She shared her counseling duties with two other older women and found she enjoyed her time with the group. It meant having to listen to and dealing with problems vastly different from the ones she normally handled, and reminded her all over again that her own acceptance of her lifestyle had been smooth in comparison. Right now, the youngest member of the discussion group, Barbara Gonzales, had confessed that she thought her boss at Burger King had figured out she was gay and was trying to get rid of her because of it.

“I don’t know.” The slim, brown haired girl wrapped an arm around one knee. “He changed my shift, and now he makes me do all the hard stuff–like figuring out how much bread and meat to order for the next week, and making me check out the bathrooms, and stuff like that.”

“Hm.” Kerry sat back, aware of Barbara’s eyes on her. “Did you ask him why he did that?”

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Melissa Good
Barbara shrugged. “No. I just figured it was because he saw me and Sally in the freezer that one time. We were so stupid about that.”

“Hm.” Kerry imagined Alastair McLean walking into a wiring closet and finding her and Dar kissing. She suppressed a giggle.

“Is he very conservative?”

“Yeah, kinda.” Barbara nodded. “He’s all into that community stuff, you know, like Hibiscus.”

Hibiscus?
Kerry blinked. “You mean Kiwanis?”

“Yeah, whatever.”

“Do you do a good job?” Kerry asked.

“I guess. The customers like me. I get stuff done, and I’m always on time and all that stuff.”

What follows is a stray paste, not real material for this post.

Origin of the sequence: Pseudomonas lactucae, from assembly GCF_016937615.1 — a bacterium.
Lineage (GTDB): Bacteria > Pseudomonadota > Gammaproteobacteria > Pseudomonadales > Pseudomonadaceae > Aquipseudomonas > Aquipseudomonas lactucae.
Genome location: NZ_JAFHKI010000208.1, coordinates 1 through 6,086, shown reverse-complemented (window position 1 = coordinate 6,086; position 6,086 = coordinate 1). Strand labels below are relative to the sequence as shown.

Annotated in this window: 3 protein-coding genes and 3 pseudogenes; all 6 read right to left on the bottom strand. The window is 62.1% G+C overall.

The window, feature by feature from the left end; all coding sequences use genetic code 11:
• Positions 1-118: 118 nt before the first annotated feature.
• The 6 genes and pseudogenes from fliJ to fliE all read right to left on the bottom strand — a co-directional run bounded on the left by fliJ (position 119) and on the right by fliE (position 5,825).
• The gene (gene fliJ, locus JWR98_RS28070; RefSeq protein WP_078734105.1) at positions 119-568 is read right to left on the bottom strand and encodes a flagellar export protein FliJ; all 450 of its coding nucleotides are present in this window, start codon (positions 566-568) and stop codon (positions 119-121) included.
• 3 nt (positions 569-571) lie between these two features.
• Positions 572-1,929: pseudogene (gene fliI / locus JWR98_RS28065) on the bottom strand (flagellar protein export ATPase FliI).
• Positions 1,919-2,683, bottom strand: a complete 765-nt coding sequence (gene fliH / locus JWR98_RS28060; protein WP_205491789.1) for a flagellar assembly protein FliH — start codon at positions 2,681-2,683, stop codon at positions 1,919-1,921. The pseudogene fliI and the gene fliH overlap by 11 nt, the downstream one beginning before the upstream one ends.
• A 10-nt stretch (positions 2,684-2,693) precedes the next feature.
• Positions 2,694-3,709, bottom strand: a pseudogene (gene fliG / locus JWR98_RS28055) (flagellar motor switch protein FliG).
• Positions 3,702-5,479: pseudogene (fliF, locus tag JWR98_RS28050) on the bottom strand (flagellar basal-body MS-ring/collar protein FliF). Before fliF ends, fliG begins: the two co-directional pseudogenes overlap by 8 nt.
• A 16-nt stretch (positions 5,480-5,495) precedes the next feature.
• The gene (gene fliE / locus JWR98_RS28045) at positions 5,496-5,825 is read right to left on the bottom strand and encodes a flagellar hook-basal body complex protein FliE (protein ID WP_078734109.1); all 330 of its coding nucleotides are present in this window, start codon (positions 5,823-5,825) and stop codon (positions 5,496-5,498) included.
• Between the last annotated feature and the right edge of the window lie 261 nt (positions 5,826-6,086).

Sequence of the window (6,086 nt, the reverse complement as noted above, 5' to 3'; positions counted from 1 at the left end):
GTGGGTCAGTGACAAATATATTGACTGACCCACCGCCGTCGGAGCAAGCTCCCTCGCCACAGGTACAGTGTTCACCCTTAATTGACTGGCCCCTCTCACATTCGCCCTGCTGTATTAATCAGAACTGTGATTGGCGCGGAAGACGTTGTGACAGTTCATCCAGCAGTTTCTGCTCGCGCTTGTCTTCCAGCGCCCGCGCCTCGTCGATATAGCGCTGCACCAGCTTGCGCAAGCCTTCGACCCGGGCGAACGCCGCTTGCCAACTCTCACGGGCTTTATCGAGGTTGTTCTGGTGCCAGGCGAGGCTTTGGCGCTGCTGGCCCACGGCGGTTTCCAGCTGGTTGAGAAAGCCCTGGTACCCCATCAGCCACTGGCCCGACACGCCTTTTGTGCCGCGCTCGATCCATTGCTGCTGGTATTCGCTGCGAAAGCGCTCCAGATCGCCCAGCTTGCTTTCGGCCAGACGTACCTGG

“Well, he could be coming down on you, but there’s another possibility,” Kerry said. “He might be trying to nudge you into a more responsible position in the restaurant.”

Barbara blinked at her, obviously never having even considered that prospect. “Huh?”

“If I were a fast food manager,” Kerry speculated, “and I had a position I needed to fill—say, an assistant manager or a shift leader—I’d find someone who was trustworthy, who was prompt and neat and got the job done, and give them a little more responsibility every day to see how they handled it.”

“You would?” Casey cocked her head, which was covered in an explosion of dark curls.

“Sure.” Kerry smiled. “Asking Barbara to do the ordering projections and supervising the cleaning of the bathrooms seems to me to be an indication that the man trusts her, and maybe wants to see if she’s ready to be promoted.” Her eyes twinkled at Barbara, who was staring open mouthed at her. “Tell you what.

Think of it that way for a week, and try to look at everything he does positively instead of negatively. See what happens.”

Barbara pushed a lock of hair behind an ear. “Wow…okay, yeah, I guess I could do that. Maybe I could, like, iron my shirts and stuff. See if he notices.” She smiled and her face lit up.

“Thanks, Kerry. You’re so cool.”

Kerry stood up and circled her chair. She leaned on the back and gazed at them. “Sometimes, it’s easy to get into the mode where you think everyone’s against you, or that your sexual preference automatically makes you a victim. It’s not true.” She paused and considered. “Not that it doesn’t happen. Of course it does. We all watch the news, or have had stuff happen, so you know it does.” A brief smile touched her lips. “But not always.”

“You’re pretty out at work, aren’t you?” Casey asked curiously.

Thicker Than Water
9

Kerry nodded.

“Do you get shit for that?”

The girls watched her closely, intensely interested in her answer. Kerry tended to turn talk away from her life to theirs, and they were always digging for little nuggets about her personal side. They knew she worked for a big company and that she was gay, and not a whole lot more. Most of them hadn’t even met Dar, since the current group had formed after the last picnic her lover had attended.